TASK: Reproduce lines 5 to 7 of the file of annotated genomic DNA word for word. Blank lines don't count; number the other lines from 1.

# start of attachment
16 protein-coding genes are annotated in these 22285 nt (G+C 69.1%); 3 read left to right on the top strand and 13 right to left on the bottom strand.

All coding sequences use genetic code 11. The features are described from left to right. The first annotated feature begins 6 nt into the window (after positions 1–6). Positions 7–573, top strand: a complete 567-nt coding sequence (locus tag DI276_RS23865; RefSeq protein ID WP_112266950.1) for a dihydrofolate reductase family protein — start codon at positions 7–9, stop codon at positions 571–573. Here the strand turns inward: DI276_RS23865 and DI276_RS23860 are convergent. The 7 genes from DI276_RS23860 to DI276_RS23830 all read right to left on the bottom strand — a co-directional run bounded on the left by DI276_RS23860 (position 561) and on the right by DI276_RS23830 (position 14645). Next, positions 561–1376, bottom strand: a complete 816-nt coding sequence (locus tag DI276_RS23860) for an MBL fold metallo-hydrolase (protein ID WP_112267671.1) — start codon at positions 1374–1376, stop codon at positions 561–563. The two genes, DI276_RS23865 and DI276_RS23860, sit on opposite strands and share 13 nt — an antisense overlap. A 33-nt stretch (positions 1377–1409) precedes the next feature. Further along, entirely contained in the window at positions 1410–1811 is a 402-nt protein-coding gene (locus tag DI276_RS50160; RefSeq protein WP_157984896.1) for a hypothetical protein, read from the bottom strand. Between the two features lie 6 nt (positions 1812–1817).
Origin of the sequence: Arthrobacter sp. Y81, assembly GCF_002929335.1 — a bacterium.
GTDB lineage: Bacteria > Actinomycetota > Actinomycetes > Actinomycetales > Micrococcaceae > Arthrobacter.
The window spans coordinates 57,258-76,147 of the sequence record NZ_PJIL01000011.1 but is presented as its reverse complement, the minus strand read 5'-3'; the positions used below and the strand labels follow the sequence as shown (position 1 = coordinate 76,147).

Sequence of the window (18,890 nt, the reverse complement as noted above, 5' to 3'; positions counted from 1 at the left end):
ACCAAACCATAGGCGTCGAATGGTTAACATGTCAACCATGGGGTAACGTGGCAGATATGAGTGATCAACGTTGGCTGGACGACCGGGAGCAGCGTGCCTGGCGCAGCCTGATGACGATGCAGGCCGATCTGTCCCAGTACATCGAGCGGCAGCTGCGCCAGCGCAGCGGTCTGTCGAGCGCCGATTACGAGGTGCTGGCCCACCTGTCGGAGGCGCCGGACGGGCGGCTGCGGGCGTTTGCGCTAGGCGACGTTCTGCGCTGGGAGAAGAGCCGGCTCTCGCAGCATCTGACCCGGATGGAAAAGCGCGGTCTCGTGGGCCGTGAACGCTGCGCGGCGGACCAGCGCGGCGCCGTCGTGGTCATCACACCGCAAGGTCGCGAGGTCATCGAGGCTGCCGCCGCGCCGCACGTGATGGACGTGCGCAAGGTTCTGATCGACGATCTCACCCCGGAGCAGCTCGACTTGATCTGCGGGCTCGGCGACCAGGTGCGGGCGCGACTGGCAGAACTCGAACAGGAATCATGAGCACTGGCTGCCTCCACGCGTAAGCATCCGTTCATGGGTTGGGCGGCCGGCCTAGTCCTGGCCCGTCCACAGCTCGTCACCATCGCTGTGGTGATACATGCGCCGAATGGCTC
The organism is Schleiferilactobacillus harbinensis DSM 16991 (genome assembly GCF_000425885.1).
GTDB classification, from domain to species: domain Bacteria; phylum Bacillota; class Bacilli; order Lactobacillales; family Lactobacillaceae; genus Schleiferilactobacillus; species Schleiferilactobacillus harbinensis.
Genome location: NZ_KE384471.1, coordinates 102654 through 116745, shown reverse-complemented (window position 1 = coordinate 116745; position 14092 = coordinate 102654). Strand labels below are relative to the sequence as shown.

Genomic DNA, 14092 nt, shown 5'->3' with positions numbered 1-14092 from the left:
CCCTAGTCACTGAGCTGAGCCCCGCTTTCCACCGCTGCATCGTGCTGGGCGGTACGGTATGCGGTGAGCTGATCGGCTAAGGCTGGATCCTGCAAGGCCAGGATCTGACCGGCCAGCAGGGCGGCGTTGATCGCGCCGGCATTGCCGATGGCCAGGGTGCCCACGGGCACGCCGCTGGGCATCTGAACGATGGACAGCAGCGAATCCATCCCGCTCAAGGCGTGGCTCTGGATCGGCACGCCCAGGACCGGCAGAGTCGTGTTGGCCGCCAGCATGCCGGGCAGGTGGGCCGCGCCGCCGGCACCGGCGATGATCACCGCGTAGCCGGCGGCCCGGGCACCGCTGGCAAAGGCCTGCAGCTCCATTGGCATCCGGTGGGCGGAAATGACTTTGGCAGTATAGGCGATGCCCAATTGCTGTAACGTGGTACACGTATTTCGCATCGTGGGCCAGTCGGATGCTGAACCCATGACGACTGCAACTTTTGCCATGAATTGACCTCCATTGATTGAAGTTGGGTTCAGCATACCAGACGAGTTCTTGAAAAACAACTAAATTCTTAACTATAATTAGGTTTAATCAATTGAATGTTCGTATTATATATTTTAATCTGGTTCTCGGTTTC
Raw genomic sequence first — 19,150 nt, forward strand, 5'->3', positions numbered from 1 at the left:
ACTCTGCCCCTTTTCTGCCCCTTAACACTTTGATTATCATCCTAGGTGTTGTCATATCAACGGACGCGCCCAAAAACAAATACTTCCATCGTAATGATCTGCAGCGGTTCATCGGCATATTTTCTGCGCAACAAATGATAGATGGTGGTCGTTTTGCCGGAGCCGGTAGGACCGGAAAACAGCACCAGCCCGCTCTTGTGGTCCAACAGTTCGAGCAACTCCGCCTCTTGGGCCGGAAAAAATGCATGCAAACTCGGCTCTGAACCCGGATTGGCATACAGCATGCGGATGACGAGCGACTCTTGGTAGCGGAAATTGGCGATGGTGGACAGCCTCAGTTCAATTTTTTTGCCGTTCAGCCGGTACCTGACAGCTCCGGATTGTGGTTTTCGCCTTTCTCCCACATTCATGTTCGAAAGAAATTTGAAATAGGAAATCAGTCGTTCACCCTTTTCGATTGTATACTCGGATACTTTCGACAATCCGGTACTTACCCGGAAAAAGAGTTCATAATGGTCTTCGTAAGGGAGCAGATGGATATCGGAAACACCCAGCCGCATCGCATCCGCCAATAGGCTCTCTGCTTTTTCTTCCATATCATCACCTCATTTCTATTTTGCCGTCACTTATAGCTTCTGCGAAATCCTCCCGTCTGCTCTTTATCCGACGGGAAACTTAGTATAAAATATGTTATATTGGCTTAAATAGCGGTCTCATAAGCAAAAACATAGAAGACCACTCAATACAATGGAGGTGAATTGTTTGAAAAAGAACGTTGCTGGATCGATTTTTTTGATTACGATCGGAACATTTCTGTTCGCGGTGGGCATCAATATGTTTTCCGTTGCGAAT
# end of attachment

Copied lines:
The window spans coordinates 57,258-76,147 of the sequence record NZ_PJIL01000011.1 but is presented as its reverse complement, the minus strand read 5'-3'; the positions used below and the strand labels follow the sequence as shown (position 1 = coordinate 76,147).

Sequence of the window (18,890 nt, the reverse complement as noted above, 5' to 3'; positions counted from 1 at the left end):
ACCAAACCATAGGCGTCGAATGGTTAACATGTCAACCATGGGGTAACGTGGCAGATATGAGTGATCAACGTTGGCTGGACGACCGGGAGCAGCGTGCCTGGCGCAGCCTGATGACGATGCAGGCCGATCTGTCCCAGTACATCGAGCGGCAGCTGCGCCAGCGCAGCGGTCTGTCGAGCGCCGATTACGAGGTGCTGGCCCACCTGTCGGAGGCGCCGGACGGGCGGCTGCGGGCGTTTGCGCTAGGCGACGTTCTGCGCTGGGAGAAGAGCCGGCTCTCGCAGCATCTGACCCGGATGGAAAAGCGCGGTCTCGTGGGCCGTGAACGCTGCGCGGCGGACCAGCGCGGCGCCGTCGTGGTCATCACACCGCAAGGTCGCGAGGTCATCGAGGCTGCCGCCGCGCCGCACGTGATGGACGTGCGCAAGGTTCTGATCGACGATCTCACCCCGGAGCAGCTCGACTTGATCTGCGGGCTCGGCGACCAGGTGCGGGCGCGACTGGCAGAACTCGAACAGGAATCATGAGCACTGGCTGCCTCCACGCGTAAGCATCCGTTCATGGGTTGGGCGGCCGGCCTAGTCCTGGCCCGTCCACAGCTCGTCACCATCGCTGTGGTGATACATGCGCCGAATGGCTC